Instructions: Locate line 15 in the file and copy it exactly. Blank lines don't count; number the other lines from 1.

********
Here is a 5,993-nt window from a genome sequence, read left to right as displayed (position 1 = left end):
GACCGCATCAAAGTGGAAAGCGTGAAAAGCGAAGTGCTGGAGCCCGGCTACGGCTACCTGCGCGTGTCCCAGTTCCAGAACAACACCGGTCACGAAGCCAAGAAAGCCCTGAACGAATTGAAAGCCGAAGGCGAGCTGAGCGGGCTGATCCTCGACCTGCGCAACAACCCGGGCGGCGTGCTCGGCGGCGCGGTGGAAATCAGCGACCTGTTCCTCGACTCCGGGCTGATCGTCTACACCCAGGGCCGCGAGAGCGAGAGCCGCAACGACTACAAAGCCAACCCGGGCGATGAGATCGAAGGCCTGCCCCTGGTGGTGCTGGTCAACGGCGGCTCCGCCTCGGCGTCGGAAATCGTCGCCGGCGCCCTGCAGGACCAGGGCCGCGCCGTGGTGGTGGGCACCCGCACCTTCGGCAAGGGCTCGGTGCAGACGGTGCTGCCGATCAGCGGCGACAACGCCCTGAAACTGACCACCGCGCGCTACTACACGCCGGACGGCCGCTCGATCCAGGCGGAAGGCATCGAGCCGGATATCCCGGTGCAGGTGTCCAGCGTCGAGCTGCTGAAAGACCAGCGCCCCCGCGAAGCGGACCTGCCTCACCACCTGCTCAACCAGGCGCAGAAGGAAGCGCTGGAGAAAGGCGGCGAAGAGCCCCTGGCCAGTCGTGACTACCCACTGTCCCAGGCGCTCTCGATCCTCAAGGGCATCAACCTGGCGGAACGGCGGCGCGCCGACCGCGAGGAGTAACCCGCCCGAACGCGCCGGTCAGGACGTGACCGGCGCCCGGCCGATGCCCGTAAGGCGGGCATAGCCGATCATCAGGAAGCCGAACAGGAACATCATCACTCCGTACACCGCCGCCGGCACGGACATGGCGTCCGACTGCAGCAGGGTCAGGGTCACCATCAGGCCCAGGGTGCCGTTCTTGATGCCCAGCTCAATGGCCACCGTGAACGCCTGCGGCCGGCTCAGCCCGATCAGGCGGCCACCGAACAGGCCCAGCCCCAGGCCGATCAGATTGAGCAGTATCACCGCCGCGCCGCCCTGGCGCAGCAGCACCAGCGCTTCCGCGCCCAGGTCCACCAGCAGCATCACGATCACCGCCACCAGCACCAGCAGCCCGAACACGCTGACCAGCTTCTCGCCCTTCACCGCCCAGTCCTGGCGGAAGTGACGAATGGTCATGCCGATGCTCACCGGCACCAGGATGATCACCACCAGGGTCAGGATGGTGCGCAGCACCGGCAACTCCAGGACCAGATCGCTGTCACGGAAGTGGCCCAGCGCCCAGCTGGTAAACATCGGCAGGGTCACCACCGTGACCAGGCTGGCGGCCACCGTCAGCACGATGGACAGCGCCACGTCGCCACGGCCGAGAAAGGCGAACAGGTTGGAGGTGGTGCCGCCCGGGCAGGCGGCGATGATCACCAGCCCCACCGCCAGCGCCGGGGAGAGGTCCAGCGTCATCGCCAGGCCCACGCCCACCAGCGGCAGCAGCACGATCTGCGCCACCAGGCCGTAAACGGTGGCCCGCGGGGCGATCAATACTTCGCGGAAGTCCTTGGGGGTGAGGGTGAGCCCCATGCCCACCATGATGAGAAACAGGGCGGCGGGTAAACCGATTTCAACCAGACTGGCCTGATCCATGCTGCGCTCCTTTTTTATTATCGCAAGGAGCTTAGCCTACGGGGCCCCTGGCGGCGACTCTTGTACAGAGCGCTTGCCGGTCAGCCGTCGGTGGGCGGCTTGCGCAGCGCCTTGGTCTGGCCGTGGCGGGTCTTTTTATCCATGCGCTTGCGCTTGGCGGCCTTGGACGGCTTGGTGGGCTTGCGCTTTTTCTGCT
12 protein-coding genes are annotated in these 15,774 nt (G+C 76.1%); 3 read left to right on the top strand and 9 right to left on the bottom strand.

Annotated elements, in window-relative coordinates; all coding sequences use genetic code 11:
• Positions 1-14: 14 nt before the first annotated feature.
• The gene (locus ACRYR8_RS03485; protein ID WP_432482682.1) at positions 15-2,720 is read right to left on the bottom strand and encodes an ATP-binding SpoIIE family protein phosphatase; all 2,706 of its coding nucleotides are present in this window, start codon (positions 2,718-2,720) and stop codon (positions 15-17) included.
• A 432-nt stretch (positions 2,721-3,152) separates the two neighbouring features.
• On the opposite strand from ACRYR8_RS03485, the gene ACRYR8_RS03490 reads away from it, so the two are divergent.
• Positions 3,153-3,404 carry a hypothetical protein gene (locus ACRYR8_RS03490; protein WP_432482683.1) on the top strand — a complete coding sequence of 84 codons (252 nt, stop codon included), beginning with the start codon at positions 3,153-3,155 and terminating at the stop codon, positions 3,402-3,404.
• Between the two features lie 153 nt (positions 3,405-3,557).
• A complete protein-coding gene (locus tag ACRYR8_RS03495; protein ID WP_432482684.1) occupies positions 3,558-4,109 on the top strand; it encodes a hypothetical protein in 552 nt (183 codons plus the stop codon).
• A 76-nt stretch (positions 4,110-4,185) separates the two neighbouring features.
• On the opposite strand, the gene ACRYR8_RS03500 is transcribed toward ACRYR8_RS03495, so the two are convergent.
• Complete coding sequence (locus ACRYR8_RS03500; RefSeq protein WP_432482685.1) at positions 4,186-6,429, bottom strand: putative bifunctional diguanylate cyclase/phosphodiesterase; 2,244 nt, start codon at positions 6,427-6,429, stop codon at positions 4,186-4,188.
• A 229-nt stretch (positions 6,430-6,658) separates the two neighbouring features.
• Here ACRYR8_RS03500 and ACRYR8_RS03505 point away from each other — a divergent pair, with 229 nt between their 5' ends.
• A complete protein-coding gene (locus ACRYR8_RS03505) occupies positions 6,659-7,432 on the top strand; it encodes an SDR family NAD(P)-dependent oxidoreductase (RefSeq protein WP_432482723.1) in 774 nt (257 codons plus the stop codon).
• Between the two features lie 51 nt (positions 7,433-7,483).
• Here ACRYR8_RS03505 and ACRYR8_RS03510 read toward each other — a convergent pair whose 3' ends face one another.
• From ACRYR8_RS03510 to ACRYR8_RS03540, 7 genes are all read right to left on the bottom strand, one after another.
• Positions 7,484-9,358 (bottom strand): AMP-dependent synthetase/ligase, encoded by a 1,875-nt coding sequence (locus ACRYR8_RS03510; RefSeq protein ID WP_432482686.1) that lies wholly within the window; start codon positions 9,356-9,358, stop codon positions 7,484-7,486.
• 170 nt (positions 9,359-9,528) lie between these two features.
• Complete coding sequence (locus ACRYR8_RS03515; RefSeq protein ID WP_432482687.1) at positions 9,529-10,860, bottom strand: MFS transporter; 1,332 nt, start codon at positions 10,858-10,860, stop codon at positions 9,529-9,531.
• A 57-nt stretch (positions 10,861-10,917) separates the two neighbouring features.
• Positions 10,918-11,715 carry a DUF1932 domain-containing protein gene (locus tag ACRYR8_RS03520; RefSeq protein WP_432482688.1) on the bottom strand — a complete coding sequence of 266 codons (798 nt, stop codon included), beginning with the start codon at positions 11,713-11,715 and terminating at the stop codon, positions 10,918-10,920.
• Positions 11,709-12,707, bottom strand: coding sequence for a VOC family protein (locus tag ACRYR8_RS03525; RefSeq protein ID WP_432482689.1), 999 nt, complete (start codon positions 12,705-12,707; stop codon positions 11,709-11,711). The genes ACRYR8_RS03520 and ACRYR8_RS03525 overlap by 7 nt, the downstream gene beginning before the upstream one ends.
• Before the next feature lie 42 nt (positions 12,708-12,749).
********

• A 229-nt stretch (positions 6,430-6,658) separates the two neighbouring features.